The U.S. patent system has recently come under attack by a number of economists and advisors, many of whom argue that software patents in particular are deleterious to the public good.
In his article, “Software Patents Shrugged,” Raymond Van Dyke of E-Commerce Times makes the case for the continuance and subsistence of the American patent system insofar as it pertains to software patents. Believing that both the US and the world benefit greatly from the technological innovations the patent system fosters and protects, Van Dyke writes:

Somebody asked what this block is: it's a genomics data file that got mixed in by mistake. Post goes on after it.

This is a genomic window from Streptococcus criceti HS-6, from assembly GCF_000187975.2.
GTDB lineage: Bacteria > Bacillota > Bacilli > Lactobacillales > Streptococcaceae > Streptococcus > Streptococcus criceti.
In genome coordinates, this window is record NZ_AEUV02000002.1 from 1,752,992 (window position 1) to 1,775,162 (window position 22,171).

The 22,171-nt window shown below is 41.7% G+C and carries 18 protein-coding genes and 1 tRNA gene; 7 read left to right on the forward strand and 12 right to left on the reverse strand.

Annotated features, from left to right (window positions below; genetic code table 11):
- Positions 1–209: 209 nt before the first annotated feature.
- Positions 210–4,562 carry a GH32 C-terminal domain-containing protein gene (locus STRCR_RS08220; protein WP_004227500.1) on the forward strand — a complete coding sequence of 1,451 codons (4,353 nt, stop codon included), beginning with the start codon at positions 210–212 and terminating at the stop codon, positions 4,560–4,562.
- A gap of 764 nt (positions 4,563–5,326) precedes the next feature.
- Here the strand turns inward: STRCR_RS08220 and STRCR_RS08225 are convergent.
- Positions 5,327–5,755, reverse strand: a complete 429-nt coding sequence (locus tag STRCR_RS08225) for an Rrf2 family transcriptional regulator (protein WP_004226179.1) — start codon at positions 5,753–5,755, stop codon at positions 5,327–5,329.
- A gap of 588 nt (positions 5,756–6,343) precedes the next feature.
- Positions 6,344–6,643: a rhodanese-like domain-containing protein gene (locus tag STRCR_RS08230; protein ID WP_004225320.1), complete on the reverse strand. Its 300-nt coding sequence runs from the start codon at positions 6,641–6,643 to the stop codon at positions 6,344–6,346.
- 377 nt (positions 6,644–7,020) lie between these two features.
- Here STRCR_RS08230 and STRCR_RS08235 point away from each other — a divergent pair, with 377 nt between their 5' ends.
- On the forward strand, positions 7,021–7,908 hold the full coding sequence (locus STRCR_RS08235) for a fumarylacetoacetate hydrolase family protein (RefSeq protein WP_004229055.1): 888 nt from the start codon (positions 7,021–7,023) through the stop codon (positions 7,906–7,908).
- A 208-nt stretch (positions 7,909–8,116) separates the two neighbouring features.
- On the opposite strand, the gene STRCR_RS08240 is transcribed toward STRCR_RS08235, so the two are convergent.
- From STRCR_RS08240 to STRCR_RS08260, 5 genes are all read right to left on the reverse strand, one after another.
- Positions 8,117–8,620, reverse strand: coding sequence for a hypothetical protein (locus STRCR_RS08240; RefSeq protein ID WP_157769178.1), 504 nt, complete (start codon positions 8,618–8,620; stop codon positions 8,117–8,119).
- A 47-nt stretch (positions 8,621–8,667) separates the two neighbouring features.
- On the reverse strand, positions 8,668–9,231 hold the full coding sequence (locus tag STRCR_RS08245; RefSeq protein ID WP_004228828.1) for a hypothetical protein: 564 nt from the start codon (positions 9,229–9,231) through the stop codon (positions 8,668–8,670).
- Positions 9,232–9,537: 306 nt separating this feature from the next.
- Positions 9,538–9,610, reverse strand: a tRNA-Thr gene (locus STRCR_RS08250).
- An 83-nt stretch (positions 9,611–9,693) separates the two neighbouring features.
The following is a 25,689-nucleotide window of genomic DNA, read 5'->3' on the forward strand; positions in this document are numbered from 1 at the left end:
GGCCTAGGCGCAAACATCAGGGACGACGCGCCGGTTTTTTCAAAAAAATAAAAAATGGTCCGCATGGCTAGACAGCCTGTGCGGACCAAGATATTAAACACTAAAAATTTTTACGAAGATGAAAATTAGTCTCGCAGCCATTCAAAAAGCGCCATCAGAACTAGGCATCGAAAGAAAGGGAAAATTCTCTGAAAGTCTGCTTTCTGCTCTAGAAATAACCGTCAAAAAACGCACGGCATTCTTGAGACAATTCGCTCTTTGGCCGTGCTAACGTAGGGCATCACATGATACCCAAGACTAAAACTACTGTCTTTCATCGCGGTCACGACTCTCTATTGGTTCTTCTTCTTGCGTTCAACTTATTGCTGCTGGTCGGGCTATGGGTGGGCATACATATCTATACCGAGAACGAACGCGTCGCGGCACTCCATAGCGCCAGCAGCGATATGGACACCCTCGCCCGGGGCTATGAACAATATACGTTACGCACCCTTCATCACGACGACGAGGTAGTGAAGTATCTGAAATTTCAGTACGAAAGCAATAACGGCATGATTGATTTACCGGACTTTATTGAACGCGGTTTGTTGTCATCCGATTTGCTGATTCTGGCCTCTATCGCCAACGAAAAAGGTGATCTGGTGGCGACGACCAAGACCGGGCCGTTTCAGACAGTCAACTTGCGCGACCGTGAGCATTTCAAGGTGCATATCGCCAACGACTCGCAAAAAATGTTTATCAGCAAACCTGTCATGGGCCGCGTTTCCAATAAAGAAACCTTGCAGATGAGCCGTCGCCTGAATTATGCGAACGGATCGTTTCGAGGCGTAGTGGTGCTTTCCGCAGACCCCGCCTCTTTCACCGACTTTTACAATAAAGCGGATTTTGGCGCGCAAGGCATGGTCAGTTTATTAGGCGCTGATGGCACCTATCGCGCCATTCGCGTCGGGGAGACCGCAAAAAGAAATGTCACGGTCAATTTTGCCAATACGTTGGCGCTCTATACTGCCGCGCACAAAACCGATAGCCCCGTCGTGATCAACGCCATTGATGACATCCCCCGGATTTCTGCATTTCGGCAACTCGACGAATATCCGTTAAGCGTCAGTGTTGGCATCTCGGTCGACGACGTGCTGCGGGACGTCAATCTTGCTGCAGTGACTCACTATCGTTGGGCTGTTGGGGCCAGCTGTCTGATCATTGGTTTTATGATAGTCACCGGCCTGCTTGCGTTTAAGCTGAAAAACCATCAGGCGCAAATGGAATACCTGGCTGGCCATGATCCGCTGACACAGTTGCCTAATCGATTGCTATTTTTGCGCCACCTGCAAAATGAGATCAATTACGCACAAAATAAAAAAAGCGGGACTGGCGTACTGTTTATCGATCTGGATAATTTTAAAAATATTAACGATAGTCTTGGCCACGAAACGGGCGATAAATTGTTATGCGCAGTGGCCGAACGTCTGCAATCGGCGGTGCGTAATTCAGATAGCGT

Without software, our lives would be far different. Without software, our society would collapse…All important technologies require protection. Abrogation or curtailment of patent rights in software, genomics, nanotechnology or any other controversial area would devastate industries and cripple the U.S.
Whether or not the current patent system achieves it stated goals of effectively protecting technological innovations, and with it, the public good, remains to be seen. What is certain at this point, however - according to Van Dyke at least - is that with time, “software patent controversies will diminish as the major players learn to coexist.” One can only remain hopeful that this will be the case.
For additional information, and to read Van Dyke’s article, visit: